By the time you’re reading this, I’ll have landed in Japan and be taking in the sights of Osaka! It’s been a crazy past few weeks wit the lead up to nationals, 3 full days of frisbee, and wrapping up work bits and pieces before our 3 weeks of annual leave kicked in. So my apologies for the lack of reviews being posted on the blog here!
I’m hoping to get back to Sydney refreshed and ready to write again in mid-May 🙂
The sea is inside his blood. Cursed, or blessed, on both sides.
When sixteen-year-old Rudra Solace dredges up a long-hidden secret in his father’s trawl net, his life in the sleepy fishing village of Patonga shifts dramatically. It is not long before Rudra is leaving Australia behind, bound for India on a journey of discovery and danger.
Blurb from Book Depository.
My interest in this story was piqued due to it’s setting in Patonga – a small town we went camping at a handful of times when I was a kid as my dad was working on a job there. Grant does an excellent job of depicting coastal town living, and a life where holidays bring with them an influx of ‘tourists’. I felt sucked in to the sleepy life of the coast, with it’s bored teenagers looking for things to entertain themselves.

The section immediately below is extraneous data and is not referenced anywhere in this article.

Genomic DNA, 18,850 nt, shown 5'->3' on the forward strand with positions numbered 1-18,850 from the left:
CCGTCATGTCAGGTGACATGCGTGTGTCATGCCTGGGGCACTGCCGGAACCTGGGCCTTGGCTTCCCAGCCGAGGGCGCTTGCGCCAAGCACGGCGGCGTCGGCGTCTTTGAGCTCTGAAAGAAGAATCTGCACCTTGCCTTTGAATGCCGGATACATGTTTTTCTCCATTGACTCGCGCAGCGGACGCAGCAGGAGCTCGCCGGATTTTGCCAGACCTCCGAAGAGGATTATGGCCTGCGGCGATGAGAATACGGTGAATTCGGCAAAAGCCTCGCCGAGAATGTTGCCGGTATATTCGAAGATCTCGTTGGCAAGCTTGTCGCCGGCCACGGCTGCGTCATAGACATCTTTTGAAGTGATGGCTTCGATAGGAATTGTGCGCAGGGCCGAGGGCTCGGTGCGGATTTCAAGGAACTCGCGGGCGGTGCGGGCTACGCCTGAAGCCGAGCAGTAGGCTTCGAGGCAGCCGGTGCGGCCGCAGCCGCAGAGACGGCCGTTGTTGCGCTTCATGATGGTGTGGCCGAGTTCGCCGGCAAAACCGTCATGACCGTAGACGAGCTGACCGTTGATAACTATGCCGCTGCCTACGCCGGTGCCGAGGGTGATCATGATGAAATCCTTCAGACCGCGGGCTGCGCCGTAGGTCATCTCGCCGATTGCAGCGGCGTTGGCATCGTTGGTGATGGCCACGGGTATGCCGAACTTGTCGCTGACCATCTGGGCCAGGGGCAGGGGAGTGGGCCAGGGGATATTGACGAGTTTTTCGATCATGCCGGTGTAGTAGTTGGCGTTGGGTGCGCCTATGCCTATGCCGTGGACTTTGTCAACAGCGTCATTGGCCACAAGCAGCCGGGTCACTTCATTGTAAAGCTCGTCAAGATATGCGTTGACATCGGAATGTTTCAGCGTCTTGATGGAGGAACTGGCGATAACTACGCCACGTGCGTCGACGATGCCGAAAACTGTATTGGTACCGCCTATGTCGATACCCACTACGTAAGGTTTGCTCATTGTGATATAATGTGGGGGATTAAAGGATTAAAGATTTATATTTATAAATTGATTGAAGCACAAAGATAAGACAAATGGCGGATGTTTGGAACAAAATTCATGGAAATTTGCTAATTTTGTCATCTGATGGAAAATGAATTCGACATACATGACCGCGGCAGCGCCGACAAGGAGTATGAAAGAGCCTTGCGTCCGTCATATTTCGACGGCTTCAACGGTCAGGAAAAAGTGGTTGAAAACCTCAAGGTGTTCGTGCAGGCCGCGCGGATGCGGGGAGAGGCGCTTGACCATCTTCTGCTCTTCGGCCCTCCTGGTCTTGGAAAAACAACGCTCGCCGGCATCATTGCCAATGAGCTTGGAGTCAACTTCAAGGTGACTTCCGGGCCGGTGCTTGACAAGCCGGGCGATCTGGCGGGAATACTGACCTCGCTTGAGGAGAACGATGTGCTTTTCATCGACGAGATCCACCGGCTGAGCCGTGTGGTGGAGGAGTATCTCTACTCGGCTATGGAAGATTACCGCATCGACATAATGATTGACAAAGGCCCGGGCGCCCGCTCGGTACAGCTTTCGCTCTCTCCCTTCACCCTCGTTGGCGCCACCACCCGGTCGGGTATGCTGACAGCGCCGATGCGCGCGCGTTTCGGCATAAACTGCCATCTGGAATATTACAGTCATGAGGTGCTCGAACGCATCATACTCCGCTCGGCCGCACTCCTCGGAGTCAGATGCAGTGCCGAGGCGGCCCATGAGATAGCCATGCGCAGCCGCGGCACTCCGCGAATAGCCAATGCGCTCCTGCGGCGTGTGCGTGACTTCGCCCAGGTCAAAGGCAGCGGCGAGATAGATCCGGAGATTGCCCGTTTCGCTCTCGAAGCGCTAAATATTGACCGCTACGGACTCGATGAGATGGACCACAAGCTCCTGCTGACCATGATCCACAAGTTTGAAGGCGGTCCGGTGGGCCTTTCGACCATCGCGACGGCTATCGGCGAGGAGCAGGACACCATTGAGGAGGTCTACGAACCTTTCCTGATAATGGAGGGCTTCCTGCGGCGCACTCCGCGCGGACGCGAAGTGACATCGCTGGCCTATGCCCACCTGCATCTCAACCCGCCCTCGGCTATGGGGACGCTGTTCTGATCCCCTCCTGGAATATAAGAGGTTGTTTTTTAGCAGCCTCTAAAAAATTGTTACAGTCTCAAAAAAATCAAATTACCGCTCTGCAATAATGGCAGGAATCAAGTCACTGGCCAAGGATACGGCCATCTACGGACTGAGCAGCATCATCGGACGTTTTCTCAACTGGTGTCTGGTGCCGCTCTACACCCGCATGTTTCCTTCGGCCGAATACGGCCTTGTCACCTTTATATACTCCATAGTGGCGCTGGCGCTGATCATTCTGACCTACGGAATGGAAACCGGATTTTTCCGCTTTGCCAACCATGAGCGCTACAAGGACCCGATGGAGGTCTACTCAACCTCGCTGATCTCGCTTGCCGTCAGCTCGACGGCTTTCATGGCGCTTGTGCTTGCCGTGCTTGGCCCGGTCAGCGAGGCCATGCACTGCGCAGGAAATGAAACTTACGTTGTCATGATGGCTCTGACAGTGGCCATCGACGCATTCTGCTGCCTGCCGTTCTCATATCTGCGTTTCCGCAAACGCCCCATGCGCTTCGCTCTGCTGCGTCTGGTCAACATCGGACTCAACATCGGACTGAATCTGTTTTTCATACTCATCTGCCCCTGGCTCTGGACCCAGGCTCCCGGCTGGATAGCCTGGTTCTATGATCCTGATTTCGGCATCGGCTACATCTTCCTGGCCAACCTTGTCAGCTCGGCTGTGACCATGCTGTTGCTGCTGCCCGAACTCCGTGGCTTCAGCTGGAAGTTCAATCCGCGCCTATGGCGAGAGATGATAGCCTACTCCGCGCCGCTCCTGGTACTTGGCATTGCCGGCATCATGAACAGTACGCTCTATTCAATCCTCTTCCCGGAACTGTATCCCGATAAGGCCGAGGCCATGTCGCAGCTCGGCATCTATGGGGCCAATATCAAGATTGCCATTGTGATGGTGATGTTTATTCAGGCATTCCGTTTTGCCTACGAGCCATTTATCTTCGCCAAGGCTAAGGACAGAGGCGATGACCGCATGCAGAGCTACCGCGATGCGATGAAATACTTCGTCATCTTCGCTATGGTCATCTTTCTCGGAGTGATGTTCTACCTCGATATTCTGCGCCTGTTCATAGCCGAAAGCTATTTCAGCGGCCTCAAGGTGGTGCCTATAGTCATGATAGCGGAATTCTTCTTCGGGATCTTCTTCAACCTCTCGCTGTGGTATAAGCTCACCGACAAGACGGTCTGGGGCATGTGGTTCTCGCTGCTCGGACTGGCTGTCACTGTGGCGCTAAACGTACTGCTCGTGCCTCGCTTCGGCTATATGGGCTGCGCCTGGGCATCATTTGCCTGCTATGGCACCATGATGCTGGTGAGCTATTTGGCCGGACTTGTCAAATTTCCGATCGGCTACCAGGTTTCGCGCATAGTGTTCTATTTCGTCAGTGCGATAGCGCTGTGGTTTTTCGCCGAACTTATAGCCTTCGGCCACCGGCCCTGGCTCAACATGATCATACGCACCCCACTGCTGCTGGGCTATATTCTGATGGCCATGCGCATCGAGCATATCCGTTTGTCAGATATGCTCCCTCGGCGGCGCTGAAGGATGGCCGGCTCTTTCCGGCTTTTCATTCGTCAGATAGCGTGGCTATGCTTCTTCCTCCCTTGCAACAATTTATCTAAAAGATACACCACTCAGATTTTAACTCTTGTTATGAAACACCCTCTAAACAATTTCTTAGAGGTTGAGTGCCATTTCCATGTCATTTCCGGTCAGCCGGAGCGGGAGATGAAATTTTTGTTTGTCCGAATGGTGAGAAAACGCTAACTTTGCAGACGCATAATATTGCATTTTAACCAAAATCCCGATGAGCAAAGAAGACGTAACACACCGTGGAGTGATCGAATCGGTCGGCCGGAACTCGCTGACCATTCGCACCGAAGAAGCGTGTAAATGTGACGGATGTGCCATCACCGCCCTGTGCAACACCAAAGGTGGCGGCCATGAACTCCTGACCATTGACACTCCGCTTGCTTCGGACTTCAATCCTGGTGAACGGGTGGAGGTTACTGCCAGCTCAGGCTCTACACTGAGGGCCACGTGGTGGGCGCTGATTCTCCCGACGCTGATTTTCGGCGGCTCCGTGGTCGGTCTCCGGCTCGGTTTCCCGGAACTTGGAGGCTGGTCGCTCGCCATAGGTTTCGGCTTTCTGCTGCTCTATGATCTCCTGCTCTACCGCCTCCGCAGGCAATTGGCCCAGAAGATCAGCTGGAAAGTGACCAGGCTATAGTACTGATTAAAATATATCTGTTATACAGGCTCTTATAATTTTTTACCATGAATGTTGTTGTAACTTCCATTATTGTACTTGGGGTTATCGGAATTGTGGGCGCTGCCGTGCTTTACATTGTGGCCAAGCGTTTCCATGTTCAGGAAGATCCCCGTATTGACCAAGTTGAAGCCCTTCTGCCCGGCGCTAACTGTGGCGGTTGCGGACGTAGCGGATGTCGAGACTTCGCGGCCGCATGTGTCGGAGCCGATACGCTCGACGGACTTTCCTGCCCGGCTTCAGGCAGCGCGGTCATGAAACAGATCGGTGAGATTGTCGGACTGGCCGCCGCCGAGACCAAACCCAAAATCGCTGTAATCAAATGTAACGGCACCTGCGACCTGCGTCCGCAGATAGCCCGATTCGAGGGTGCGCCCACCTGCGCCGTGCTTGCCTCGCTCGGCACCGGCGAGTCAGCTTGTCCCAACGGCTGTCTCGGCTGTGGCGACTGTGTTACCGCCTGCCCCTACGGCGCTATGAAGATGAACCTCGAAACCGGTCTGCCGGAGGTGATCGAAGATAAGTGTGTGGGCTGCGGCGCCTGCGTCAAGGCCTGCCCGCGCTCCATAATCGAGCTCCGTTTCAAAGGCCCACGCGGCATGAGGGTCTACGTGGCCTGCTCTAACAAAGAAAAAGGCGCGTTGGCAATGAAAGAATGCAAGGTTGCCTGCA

Grant doesn’t paint an easy picture of this life though, with xenophobic slurs towards the main character, Rudra, from his teen schoolmates, and a general lack of understanding and comfort with his ‘different’ culture. It’s a theme by no means contained to the smaller, coastal areas of Australia, and I believe that the way Grant handles the subject matter makes this book a good one for young adult readers to pick up early.
The story itself is compelling too, as it delves in to the heartbreaks of migration and disjointed families. Rudra’s father is an emotionally stunted & at times aggressive character, which is always a heart-wrenching kind of character to read (especially when you’re an emotional reader like me!). His mother and grandmother are the real stars of this show though, as they present such strong and encouraging role models for Rudra as the story flows.
Though it took a while to properly feel sucked in to this book, once Rudra and his mother touch down in Bengal I couldn’t stop turning the pages. The people they meet and the magical-realism feel to the setting is enthralling, and my emotions were so tightly wound with Rudra’s by the end I was close to tears.
This was a truly beautiful read that pulled on my heartstrings and made me appreciate the bonds of family and friends (how cheesy, but true!).
Verdict: A heartfelt Aussie YA story, i think younger readers could get a lot out of this one.
Page Length: 288
Publisher: Allen & Unwin
What books have made you tear up recently?
Or, have you read this book (or think you might like to)? What did you think?
Thank you to Allen & Unwin for sending me a copy of this book in exchange for an honest review.